New York DWAI

New York DWAI
In New York, driving while ability impaired (DWAI) is considered a lesser offense than driving while intoxicated (DWI). Even though New York DWAI is not as serious as a DWI, it could show up on your driving record and may result in penalties such as the loss of driving privileges. If you have recently been arrested and charged with DWAI, you should consider hiring an experienced DWI defense attorney to help fight the charges against you.

The legal limit for drivers over 21 in New York is .08%. If you are over this legal limit, you have committed a “per se” offense, and may be charged with DWI. If you test below this legal limit, but the officer believes that your driving abilities were affected by alcohol, you may then be charged with DWAI. Please note that if you are charged with DWI, you will more than likely also be charged with DWAI.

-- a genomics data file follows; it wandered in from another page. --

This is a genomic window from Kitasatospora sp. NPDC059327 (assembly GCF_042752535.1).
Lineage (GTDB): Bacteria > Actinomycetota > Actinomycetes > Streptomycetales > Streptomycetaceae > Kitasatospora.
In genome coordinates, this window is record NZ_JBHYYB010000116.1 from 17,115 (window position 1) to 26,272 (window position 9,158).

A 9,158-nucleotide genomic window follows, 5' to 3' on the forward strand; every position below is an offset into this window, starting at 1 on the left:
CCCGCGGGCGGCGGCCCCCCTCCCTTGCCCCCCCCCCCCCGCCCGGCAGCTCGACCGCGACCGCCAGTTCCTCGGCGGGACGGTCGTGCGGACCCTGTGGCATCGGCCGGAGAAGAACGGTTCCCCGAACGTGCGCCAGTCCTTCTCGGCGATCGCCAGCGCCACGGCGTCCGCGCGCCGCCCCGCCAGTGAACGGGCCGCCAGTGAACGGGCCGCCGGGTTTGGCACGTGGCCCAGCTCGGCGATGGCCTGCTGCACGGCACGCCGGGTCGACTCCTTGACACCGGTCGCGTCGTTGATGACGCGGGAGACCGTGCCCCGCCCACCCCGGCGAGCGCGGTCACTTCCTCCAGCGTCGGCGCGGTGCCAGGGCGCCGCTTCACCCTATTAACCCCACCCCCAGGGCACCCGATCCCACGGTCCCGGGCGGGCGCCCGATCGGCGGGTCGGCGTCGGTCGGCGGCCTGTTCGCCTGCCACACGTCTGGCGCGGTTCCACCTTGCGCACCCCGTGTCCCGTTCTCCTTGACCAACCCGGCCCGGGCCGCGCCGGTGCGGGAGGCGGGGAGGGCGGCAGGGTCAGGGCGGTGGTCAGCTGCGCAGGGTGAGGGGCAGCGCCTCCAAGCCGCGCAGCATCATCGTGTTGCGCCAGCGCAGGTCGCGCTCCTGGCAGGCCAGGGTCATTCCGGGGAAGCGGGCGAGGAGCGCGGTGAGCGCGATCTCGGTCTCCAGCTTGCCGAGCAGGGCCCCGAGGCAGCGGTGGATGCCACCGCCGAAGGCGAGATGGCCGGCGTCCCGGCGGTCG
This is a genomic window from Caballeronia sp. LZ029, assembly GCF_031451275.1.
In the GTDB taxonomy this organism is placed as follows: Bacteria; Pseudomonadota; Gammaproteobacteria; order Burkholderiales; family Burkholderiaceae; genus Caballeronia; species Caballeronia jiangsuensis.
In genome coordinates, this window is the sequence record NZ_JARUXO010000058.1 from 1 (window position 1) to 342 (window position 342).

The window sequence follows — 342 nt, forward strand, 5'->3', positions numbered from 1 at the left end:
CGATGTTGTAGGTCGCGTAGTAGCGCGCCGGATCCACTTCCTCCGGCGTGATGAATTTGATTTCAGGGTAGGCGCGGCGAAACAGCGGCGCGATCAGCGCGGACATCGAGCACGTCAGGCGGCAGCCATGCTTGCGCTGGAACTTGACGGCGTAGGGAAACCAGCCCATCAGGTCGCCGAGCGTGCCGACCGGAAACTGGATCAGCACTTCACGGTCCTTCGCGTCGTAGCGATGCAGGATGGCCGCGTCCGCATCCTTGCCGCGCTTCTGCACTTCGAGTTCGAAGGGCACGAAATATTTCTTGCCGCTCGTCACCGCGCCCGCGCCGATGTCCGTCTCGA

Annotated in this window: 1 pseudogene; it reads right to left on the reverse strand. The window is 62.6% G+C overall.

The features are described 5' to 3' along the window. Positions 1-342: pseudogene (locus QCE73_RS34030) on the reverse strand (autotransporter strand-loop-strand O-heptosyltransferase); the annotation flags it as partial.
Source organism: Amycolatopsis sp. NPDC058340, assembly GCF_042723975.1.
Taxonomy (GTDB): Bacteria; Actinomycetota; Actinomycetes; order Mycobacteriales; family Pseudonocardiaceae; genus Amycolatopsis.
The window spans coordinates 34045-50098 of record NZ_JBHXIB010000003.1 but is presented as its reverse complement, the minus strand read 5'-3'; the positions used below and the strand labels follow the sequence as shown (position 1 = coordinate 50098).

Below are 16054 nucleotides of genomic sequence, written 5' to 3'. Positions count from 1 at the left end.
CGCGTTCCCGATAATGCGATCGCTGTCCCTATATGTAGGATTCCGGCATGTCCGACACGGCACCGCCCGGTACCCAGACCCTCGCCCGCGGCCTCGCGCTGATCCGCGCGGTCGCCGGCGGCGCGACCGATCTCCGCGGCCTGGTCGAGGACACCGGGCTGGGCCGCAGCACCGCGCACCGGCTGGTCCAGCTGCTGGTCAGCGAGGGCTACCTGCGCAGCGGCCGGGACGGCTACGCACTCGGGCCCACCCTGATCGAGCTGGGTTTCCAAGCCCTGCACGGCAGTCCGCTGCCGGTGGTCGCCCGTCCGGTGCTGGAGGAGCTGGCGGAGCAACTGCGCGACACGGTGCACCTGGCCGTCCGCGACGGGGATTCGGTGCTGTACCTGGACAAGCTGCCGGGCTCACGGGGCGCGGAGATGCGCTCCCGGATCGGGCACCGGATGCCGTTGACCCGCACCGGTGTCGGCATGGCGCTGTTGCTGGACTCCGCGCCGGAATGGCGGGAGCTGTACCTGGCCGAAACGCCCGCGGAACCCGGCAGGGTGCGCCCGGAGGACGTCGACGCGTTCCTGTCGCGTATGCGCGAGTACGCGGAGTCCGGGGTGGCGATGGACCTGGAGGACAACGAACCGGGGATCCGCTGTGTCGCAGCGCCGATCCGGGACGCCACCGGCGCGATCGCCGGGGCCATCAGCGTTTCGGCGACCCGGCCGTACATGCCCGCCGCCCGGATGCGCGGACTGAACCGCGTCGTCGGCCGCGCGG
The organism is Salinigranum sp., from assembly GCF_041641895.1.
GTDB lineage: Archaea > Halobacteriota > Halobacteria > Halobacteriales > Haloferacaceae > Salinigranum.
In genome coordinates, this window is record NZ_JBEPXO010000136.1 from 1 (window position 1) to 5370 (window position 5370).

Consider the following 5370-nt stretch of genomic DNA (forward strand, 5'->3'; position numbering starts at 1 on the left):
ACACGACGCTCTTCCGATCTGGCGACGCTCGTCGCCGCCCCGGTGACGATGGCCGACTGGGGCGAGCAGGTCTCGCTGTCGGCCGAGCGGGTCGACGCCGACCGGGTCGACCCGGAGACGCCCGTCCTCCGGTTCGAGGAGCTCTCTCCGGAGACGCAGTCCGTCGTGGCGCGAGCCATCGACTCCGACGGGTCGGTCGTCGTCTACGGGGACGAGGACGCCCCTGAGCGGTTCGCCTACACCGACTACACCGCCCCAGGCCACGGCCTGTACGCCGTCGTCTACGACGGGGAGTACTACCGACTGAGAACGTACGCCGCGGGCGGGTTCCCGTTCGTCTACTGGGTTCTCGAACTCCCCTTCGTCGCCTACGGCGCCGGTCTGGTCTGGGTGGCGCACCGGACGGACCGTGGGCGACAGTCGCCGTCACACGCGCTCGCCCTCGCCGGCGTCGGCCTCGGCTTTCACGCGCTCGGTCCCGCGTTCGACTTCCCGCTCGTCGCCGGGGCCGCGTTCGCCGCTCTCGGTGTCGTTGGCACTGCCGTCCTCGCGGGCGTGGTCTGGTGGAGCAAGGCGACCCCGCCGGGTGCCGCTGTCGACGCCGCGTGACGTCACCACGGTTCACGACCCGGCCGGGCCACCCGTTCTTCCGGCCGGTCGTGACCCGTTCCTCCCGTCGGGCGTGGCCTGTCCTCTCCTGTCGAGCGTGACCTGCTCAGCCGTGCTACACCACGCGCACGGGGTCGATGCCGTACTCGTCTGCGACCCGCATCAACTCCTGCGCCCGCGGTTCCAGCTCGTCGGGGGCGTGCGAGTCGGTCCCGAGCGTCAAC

In order to convict you of New York DWAI, the prosecution must prove beyond reasonable doubt that (1) you (2) were driving (3) a motor vehicle (4) on a public roadway (5) while your blood alcohol was over the legal limit or your driving was affected because of intoxication.

How does the prosecution prove that your driving was affected by alcohol? The arresting officer may take the stand to comment on your behavior, appearance, performance on field sobriety tests, and driving behavior before being pulled over. The officer may have observed that your eyes were bloodshot, you smelled like alcohol, or your speech was slurred. However, your attorney may argue that other factors contributed to your appearance at the time of arrest; for example, your bloodshot eyes may be explained by fatigue or allergies.

The penalties for New York DWAI may include jail time, mandatory fines, and a driver’s license suspension. You may also be subject to a driver’s license suspension by the Department of Motor Vehicles.